Ladies and Gentlemen,

Today is World Human Rights Day. It is therefore symbolic that it is today that we are opening this conference focusing on one of the basic human rights freedom of speech and expression. This unalienable right will be a cornerstone of the changes that we intend to make in our country. It is a right that has been abused in recent years, and many journalists suffered in their struggle to gain it.

In spite of that, a large independent media scene has managed to survive and develop in Yugoslavia. It helped bring about the non-violent changes that occurred on October 5th. If we fail to understand the necessity for profound reform, we could be led into new and dangerous crises.

The independent media which represented the parallel Yugoslav society and kept its bridges open with the outside world is one of the few valuable assets from previous years which will help enormously in the change to democracy. In December 1998, again in co-operation with the Council of Europe, we organised the very first conference on Media for a Democratic Europe here in Belgrade and so launched the process of our integration into European institutions. We in the independent media felt ourselves to be part of those institutions. Today, this process is being mirrored at state level in Yugoslavia. This conference should help us find the way forward for all the changes that must be implemented in the field of the media, to help our country choose democracy for once and for all and to become an equal partner in all international institutions. Changes are necessary throughout the media and not just in the sector we will discuss in the next two days, the reform of the state radio and tv systems and the distribution of broadcasting frequencies. Other changes must also follow in the other large state media companies, in commercial media and in independent media. So far the roles have been mixed, with independent media playing the role of public media, state media playing the role of political party media and commercial media promoting a cultural model that represented the very foundation of the repressive regime.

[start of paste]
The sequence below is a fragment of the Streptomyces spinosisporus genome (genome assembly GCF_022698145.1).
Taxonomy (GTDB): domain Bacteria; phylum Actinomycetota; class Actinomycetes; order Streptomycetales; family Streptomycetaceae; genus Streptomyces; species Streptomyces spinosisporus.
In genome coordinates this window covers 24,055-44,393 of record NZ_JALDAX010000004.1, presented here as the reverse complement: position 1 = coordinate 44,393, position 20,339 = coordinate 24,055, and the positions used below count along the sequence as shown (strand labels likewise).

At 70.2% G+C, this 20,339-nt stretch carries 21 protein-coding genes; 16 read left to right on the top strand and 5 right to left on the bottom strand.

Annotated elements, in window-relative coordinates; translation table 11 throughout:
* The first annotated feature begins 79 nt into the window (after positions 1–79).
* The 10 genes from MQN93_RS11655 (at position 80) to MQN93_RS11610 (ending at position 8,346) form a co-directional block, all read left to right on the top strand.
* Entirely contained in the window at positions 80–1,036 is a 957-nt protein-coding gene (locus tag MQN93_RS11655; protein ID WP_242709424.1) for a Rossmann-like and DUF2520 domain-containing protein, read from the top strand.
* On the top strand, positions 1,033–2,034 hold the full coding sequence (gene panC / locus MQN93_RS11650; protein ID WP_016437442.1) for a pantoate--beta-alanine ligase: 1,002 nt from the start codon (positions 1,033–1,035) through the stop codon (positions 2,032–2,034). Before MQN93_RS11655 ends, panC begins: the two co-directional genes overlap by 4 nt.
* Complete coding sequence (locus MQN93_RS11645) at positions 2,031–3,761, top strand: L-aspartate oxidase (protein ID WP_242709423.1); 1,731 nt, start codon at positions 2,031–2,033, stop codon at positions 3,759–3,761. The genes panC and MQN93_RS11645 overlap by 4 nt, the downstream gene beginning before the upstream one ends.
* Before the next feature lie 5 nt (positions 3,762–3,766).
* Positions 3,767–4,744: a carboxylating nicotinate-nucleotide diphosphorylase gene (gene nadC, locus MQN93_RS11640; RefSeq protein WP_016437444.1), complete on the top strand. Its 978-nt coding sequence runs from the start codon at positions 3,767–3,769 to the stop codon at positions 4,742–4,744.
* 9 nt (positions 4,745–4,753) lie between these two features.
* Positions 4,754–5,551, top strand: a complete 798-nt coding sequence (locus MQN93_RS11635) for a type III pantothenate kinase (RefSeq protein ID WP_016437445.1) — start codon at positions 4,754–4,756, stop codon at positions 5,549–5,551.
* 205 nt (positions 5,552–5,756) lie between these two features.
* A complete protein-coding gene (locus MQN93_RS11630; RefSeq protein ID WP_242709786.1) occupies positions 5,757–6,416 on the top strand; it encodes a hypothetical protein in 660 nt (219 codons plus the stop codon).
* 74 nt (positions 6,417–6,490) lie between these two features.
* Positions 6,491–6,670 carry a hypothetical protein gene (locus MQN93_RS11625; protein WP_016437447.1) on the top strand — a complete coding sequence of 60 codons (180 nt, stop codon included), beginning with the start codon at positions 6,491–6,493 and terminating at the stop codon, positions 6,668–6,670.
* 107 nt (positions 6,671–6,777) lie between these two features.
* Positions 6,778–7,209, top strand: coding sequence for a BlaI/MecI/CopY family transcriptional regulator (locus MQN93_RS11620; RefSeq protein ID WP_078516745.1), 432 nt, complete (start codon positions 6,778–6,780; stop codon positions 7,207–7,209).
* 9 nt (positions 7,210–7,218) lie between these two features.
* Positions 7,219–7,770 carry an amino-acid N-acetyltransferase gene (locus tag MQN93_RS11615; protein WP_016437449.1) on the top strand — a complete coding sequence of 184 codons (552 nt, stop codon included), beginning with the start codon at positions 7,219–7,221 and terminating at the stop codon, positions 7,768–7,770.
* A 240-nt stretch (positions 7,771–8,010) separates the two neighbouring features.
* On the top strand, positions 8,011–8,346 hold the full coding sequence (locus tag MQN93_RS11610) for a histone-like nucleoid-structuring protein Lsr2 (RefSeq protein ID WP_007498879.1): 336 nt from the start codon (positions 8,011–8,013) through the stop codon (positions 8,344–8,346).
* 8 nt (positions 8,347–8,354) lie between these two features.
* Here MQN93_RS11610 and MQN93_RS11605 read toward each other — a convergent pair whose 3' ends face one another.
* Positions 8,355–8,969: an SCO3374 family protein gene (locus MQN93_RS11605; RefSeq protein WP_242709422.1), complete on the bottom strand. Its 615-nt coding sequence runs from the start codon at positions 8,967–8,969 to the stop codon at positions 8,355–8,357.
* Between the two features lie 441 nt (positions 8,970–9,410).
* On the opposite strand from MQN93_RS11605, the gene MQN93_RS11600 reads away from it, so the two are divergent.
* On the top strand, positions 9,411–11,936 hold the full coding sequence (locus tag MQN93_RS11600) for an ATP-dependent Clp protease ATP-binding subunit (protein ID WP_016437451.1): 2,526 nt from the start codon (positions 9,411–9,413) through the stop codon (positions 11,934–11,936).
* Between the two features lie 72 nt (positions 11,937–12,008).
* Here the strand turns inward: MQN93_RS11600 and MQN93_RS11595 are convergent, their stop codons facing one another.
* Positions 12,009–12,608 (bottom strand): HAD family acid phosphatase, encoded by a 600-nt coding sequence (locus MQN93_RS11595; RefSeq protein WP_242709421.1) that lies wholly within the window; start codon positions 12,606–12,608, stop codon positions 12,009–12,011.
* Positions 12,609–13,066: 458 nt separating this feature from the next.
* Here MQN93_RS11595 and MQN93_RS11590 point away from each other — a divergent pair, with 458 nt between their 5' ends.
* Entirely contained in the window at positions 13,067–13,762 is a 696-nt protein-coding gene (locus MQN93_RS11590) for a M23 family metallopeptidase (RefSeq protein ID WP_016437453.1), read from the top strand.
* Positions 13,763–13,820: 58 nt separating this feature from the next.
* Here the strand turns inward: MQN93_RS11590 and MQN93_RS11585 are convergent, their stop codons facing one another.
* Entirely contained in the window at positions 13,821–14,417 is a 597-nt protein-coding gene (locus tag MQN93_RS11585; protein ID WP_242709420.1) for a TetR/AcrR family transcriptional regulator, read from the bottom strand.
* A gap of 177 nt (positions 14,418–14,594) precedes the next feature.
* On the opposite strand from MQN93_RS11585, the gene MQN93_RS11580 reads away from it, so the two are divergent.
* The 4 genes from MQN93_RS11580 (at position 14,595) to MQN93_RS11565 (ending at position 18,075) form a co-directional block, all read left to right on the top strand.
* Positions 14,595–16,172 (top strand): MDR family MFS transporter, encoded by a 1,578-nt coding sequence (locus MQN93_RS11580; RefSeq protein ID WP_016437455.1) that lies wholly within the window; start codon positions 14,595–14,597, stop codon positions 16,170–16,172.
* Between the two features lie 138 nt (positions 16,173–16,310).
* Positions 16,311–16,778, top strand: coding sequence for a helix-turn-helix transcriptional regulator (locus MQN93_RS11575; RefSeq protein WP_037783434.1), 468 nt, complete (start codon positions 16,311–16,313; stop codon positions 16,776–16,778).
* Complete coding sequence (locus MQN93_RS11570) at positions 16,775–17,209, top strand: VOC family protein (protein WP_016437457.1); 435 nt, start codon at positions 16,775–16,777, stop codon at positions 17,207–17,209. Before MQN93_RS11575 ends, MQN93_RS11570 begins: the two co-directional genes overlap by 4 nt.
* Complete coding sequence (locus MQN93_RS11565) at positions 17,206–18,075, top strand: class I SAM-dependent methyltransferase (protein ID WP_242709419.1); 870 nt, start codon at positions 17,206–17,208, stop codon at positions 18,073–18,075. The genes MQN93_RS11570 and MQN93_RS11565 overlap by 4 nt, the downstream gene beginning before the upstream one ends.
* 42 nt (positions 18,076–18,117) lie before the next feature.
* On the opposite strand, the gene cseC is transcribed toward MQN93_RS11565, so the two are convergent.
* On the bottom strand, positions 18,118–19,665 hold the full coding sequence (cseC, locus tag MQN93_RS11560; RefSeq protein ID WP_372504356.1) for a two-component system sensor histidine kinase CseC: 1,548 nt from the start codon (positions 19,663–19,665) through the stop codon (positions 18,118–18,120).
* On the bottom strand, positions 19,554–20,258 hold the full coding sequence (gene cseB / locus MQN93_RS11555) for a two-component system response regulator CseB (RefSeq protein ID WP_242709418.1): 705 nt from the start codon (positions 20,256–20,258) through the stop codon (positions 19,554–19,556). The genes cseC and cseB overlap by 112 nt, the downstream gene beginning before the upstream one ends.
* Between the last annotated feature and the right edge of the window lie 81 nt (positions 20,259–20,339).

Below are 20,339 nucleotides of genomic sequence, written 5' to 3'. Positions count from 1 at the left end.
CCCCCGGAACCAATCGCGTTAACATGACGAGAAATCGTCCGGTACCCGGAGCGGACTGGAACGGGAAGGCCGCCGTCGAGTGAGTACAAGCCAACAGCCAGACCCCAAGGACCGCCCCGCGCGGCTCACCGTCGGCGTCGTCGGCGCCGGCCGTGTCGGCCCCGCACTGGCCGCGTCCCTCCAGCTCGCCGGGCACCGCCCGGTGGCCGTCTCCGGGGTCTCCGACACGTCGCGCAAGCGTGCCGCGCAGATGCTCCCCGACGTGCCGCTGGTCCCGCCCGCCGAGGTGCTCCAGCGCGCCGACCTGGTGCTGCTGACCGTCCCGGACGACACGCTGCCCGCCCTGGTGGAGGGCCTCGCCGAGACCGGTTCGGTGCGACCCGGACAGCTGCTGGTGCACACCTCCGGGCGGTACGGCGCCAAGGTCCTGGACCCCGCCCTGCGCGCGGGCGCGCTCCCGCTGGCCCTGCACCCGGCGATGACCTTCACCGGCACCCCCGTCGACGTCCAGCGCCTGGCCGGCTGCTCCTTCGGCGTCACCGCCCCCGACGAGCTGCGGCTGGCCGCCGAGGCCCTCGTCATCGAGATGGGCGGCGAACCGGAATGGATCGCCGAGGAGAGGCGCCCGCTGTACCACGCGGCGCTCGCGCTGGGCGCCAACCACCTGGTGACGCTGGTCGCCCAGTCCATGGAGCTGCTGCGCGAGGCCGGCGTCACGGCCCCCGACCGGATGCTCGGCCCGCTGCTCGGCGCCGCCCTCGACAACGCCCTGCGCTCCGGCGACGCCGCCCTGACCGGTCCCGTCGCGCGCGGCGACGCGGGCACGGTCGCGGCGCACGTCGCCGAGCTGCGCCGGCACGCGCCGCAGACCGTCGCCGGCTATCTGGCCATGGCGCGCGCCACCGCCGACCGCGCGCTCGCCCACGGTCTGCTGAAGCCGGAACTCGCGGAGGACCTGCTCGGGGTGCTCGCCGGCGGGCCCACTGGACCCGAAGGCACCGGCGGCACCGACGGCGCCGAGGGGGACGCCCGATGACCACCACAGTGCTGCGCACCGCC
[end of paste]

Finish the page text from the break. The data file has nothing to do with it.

By applying international standards and building on our good reputation, I hope we can manage to develop media systems that would, along with other state mechanisms, help us forever avoid the situation in which one person, one family or one party can be in a position to cause so much evil, like the regime led by Slobodan Milosevic was.

We from the independent media want to draw on our established contacts and existing expertise to help our governments, ministries, and all those committed to the swift implementation of democracy in the country through reforms in the field of media. This conference, as well as future projects we have in the pipeline, should be understood in this sense.

It is clear that we cannot do it all at once. Such processes will often be painful for society. Therefore I think we all need good will, tolerance and a wish to negotiate; we need debates, expert opinions and interim solutions that would help prevent conflicts; and we need a willingness to dedicate ourselves over the long term in order to build a healthy society.

At the same time, we have to prevent the events that usually happened in other countries in transition: the disappearance of the very independent media and non-government organisations that are the only guarantors of the balanced development of civil society. We must avoid the mistakes in the media systems of westerm societies the globalisation of media systems and brutal commercialisation. Unfortunately, we had to deal with both the brutality of the indoctrinated local media, and the frequent failure of the western media to break free from their own constraints of superficiality, stereotypes, and the trap of commercialism. I would like to welcome all of you who came to help us in these efforts.

Veran Matic